Clementa Pinckney never will know just how many lives he touched.
Thousands – some strangers, some dear friends and colleagues – came to the State House Wednesday to pay respects to the slain senator, lying in state in an open casket a week after he was shot and killed, with eight others, while leading a Bible study at his Charleston church.
The line, two-hours long at times, included former governors, elected officials, state employees, family and friends, and people from South Carolina and elsewhere who came to know Pinckney only as they watched the Charleston church massacre – and the state’s response – unfold.
By the day’s end, about 4,000 visitors – some dressed for a funeral, others for summer – had made the slow moving journey from the Statehouse grounds through its lobby, passing by the senator’s body.
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The experience was moving even for strangers. Just moments after seeing the senator lying in state, some descended the Senate-side steps clutching tissues and patting their eyes.
“I’m hurt. I’m in pain again,” said Jeanetta Hutchinson of Mount Pleasant, struggling to speak.
“I feel the pain all over like it happened the first day, knowing what he could have done for us and knowing what he has done. But God has a purpose, and you wonder why. But I feel like that (Confederate) flag removal will make (it so) their death will be more positive.”
Pinckney’s casket was placed between the House and Senate, where the Democrat had held office since 1997, first as a state representative and, later, as a senator.
Pinckney, who was married with two daughters, started out in the Statehouse as a legislative page. Later, at 23, he was the youngest African American to be elected to the Legislature at the time.
During the viewing, a black curtain hung over two doors, obscuring from view the Statehouse’s north steps and grounds, where a Confederate flag flies.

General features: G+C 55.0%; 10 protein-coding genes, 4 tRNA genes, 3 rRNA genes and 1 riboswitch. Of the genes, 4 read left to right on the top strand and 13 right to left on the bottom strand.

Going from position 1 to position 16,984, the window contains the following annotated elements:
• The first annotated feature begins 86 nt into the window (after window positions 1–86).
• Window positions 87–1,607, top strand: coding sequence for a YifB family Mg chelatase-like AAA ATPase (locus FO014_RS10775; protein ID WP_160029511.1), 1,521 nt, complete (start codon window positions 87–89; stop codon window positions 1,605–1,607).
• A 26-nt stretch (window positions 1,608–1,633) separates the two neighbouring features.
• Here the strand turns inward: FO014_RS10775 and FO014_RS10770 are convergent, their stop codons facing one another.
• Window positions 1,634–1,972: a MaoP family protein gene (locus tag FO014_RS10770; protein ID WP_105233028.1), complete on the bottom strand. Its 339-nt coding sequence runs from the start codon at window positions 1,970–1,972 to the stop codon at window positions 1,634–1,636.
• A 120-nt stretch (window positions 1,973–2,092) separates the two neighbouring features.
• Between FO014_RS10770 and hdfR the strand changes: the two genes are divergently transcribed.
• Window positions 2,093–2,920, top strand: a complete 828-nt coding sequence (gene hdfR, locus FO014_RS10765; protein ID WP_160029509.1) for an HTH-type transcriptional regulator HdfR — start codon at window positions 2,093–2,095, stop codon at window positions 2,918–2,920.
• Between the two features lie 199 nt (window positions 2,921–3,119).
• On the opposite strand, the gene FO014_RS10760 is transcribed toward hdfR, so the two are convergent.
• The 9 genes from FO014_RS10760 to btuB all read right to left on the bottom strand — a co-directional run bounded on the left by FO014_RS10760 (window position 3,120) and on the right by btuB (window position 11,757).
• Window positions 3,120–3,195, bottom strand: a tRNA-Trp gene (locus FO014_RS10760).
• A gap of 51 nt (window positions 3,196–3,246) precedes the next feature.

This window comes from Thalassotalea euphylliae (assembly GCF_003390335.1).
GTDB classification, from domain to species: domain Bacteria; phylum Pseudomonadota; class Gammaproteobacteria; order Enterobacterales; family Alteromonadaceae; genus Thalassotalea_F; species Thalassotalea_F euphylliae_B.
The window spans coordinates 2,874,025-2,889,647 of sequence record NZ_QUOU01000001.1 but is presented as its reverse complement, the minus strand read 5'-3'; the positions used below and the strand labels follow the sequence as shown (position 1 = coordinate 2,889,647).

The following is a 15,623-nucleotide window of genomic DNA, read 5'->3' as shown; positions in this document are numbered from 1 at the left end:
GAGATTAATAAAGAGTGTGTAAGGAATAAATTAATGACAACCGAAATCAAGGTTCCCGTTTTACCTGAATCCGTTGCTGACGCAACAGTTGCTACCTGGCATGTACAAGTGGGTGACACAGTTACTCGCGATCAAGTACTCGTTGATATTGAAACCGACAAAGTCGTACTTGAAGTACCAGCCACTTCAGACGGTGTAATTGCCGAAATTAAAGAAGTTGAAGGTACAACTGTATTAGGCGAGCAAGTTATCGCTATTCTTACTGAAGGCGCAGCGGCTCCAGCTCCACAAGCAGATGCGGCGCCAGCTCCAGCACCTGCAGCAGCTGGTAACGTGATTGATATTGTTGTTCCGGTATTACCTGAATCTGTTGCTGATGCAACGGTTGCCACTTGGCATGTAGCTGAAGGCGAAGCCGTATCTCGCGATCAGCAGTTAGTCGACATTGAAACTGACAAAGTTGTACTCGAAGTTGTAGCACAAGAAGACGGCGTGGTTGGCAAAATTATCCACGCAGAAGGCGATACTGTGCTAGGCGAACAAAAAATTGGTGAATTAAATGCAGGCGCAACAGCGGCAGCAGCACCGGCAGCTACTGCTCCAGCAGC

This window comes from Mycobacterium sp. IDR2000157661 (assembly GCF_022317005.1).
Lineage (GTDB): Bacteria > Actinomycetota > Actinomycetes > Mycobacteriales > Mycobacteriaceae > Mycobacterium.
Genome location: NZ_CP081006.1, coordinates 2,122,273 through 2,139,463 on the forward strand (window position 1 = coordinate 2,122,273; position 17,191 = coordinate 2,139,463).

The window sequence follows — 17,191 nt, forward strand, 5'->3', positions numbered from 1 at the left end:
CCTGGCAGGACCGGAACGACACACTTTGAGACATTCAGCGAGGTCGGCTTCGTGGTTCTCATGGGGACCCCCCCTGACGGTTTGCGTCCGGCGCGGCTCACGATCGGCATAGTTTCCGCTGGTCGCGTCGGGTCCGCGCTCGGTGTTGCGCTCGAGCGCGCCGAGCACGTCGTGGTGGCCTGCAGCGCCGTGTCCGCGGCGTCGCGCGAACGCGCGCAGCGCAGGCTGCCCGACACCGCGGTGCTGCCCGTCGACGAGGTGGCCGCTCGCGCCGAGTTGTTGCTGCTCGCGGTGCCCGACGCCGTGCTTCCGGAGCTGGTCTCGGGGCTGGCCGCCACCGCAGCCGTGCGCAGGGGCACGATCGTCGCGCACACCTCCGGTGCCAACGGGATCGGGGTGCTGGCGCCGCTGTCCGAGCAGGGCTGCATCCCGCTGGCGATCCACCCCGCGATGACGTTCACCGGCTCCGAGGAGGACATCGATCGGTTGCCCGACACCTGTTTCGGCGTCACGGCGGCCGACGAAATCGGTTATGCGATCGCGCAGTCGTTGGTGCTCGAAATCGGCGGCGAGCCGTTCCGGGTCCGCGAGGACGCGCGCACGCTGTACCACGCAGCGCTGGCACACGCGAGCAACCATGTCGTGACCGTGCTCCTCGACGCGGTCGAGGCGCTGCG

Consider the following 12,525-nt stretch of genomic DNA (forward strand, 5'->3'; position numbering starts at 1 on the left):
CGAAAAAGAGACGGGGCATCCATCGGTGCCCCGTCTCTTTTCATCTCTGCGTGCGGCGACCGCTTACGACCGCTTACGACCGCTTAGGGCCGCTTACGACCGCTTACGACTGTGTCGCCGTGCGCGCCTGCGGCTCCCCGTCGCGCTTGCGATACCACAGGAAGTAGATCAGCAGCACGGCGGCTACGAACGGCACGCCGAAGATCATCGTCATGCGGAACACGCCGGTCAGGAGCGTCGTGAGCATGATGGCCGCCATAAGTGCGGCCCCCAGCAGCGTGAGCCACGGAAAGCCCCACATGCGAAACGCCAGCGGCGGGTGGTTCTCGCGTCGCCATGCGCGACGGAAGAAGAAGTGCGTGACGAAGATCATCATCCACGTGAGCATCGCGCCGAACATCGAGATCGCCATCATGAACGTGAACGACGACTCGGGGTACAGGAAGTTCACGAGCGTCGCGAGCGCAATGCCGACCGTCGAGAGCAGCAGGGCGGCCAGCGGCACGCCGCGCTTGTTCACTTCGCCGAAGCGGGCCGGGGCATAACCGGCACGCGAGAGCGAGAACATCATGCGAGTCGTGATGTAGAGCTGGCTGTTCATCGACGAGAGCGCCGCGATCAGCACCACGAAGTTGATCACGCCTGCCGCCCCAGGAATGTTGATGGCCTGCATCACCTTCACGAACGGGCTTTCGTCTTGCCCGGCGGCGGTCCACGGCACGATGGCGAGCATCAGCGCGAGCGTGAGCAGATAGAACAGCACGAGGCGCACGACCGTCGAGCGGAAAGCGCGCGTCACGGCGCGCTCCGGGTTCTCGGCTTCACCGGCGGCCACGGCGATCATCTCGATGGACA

That flag’s days of flying on the Statehouse grounds appear numbered in the wake of last week’s church massacre.
Lawmakers agreed Tuesday to debate this summer whether to remove the flag, a symbol of South Carolina’s and the South’s racially divided past, after Pinckney and eight other African Americans were shot and killed by a stranger, who they had welcomed into their Bible study at historic Emanuel African Methodist Church.
Dylann Storm Roof, a white, 21-year-old Richland County resident, who espoused racist views has been charged with those slayings.
The flag also was a topic of conversation for some visitors waiting to enter the State House.
Marcus Reese of West Columbia brought a group of Brookland Baptist Church summer campers to see the senator and witness history in the making.
Some of the campers had hoped they would see the lowering of the flag – a topic some had learned about in school.
“I feel bad,” Sedrick Haigler, 11, said of the shooting. “Rev. Pinckney died for no reason.”
The grieving extended down Main Street, lined by employees of businesses along the corridor, who watched as a horse-drawn caisson carried the slain Jasper County Democrat’s casket toward Gervais Street.
The caisson circled the State House’s western side – passing the Confederate flag – before stopping at the ground’s southern steps.
There, Gov. Nikki Haley and state Senate and House members waited to receive Pinckney.
Members of the S.C. Highway Patrol’s honor guard carried Pinckney’s casket up a flight of steps and through a side door before 12:30 p.m. The crowd assembled broke its silence, singing a slow, woeful verse of “We Shall Overcome.”
‘Never been so proud of my state’
Kenya Howell of Columbia said she did not know Pinckney personally but felt like she did after learning about him through media reports. “Hearing him speak and watching him, and all the great things he’s done. I’m just taken.”
Howell said she has been watching 24-hour coverage of the tragedy but seeing Sen. Pinckney lying in state was “overwhelming. I don’t even know how to comprehend it.”
Betty and Willie Richardson drove from Swansea to show support for Pinckney’s family. Betty Richardson was so upset she told her husband to talk to a reporter.
“We’re just trying to figure out what people are thinking about,” Willie Richardson said. “We live on this planet, and people can’t seem to get along.
“This is so sad, people (are) losing their lives over something that you can’t change. You can’t change a person or the way they think. Only God can do that.”
But some visitors saw a silver lining in the tragic losses.
Vietnam veteran George Culler and fellow members of the S.C. Combat Veterans Group wore uniform shirts to the viewing.
Culler, a 67-year-old African American, said the tragedy and the state’s response have changed the way he looks at South Carolina.
The state’s history of racism has been a source of bitterness for him, Culler said. But that seems to be changing. Instead of rioting after the slayings, South Carolinians have unified in peace and forgiveness.
“After watching the way the people came together, my heart was full,” Culler said, recalling sitting in his office and crying.
“I’ve never been so proud of my state.”